So Jeremiah calls us to "search," "test," "examine" our ways. The Hebrew verb is ḥāpaś, "search, search out," to search out our ways in the sense of testing them to see if they have integrity.[2] We're to put our patterns and habits under a microscope. What in the world are we actually doing? Then Jeremiah uses a nearly synonymous verb, "try," "examine," "test," ḥāqar, "search, investigate, examine," connoting a diligent, difficult probing.[3] David asks God to do this probing, this "fearless moral inventory" (in the words of the 12 Step Program).

"Search me (ḥāqar), O God, and know my heart!
Try[4] me and know my thoughts!
And see if there be any grievous[5] way (derek) in me,
and lead me in the way (derek) everlasting!" (Psalm 139:23-24)

There's a grievous path of self-deception and self-righteousness that ends in sorrow, and there is a God-centered way of life that lasts forever.

Our sin may not be some deep moral failing -- though it may be. It could just as well be prayerlessness and hollow worship by rote. Pause and consider, say Jeremiah and David, that you're on the right path. And if you are not, now is the time to make a course correction.

2. Turning Afresh to Yahweh (Lamentations 3:40b)

"Let us search and try our ways,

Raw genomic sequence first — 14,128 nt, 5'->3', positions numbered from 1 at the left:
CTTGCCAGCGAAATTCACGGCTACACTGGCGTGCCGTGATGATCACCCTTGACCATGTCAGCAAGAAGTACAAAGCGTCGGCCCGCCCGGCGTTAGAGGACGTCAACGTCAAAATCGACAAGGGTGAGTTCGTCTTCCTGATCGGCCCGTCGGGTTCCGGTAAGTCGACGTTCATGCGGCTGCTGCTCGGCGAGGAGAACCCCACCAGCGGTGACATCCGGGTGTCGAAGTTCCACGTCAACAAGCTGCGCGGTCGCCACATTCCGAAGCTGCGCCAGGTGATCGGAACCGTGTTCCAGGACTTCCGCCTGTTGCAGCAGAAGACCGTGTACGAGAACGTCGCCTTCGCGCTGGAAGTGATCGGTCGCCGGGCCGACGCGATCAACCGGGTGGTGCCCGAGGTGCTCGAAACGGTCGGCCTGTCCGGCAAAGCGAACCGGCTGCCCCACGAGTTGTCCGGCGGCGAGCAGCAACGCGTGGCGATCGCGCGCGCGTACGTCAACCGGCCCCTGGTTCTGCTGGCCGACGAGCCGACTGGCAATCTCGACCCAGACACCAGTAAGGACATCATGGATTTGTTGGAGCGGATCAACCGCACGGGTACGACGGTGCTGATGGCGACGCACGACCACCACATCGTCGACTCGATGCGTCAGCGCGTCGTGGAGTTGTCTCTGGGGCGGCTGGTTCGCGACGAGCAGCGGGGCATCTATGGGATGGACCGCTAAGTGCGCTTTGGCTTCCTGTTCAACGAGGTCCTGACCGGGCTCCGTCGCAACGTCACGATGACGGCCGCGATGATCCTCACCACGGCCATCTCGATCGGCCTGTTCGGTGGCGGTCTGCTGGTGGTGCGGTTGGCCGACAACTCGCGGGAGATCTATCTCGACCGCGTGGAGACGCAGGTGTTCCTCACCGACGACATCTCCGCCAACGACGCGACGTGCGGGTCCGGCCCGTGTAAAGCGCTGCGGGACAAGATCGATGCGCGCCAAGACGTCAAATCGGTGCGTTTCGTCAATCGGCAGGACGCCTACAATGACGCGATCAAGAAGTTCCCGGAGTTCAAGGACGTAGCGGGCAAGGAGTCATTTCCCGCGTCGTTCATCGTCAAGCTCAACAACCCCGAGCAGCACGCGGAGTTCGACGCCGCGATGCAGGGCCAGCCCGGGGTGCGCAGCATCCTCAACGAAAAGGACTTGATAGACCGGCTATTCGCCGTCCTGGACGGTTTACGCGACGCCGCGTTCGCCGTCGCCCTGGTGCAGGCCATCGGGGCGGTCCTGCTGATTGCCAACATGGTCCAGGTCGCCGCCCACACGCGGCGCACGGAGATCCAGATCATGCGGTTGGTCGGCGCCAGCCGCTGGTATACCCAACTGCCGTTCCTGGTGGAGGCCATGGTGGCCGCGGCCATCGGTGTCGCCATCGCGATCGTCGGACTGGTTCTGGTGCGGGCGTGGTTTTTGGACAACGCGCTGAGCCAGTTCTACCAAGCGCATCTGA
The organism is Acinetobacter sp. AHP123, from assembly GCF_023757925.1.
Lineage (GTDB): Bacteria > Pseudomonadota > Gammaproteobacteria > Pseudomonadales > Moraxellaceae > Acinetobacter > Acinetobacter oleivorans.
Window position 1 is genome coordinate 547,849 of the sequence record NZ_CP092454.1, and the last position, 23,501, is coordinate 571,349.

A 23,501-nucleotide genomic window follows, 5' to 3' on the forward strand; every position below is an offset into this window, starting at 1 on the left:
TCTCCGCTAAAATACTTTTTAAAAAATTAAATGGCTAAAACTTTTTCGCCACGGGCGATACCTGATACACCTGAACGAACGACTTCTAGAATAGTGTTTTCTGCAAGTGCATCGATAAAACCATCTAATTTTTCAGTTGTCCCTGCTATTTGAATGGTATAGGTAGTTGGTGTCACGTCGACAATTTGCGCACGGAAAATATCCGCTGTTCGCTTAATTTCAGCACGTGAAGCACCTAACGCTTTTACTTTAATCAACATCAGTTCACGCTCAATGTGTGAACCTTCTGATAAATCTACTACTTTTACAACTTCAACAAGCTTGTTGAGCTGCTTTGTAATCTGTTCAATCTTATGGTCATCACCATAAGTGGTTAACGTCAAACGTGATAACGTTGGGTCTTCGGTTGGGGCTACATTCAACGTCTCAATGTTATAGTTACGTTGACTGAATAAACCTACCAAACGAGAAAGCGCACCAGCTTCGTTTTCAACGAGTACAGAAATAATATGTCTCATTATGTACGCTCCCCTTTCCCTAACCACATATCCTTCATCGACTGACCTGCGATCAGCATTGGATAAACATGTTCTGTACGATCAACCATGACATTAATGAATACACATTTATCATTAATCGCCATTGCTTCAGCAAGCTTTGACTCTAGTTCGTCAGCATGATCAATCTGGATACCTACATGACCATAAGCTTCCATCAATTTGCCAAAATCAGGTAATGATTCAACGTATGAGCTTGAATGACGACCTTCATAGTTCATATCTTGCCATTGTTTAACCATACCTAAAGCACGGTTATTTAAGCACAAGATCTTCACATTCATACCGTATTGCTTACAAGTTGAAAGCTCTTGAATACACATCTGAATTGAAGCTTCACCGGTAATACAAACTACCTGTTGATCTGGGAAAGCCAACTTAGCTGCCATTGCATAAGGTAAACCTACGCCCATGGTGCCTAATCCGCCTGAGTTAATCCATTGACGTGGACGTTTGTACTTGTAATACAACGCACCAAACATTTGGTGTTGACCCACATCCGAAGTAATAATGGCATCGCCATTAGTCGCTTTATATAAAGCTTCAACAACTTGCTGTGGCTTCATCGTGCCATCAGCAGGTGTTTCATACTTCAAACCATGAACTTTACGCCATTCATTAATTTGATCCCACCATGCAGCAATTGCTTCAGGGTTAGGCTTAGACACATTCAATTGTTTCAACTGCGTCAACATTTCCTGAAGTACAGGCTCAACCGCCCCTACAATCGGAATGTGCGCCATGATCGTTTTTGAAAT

and turn again to the LORD." (Lamentations 3:40)

The key verb in the second part of the verse is "turn again," "return," the Hebrew verb shûb, "to (re)turn." It suggests that Israel -- and perhaps we -- have diverged from the paths of the Lord, and need to make a directional change. The theological term for turning or changing direction is "repentance." We examine our ways, and when we sense problems, we turn afresh to the Lord.

Sometimes our spiritual pride gets in the way of repentance. Like the Pharisees before us, we can refuse to come for the baptism of repentance (Luke 7:30) because we imagine that we have no sin. The prophet Isaiah echoes the call to turn:

"Let him return (shûb,) to the LORD,
that he may have compassion[6] on him,
and to our God,
for he will abundantly pardon.[7]
For my thoughts are not your thoughts,
neither are your ways my ways,
declares the LORD." (Isaiah 55:7b-8, ESV)

Admitting that we've been wrong is always hard for us. But consider God's response to our turning and returning -- compassion and an abundant pardon. Hallelujah!

3. Lift Up our Hearts with our Hands (Lamentations 3:41)

"Let us search and try our ways,
and turn again to the LORD.
Let us lift up our heart with our hands
unto God in the heavens." (Lamentations 3:40-41, KJV)

The third step is worship -- true heart worship. Lifting hands, of course, is the motion or gesture of prayer to God commonly referred to in the Old Testament.

Unfortunately, all of us have experienced going through the motions of prayer and worship while our mind has wandered far away. We read, we sing -- and to all outward appearances we are worshipping just fine. But the heart is the essential element in worship, and it is sometimes missing. Jesus speaks about this.

"Well did Isaiah prophesy of you, when he said:
'This people honors me with their lips,
but their heart is far from me.'" (Matthew 15:7-8, quoting Isaiah 29:13)

No more going through the motions. Repentance precedes worship. Jesus says,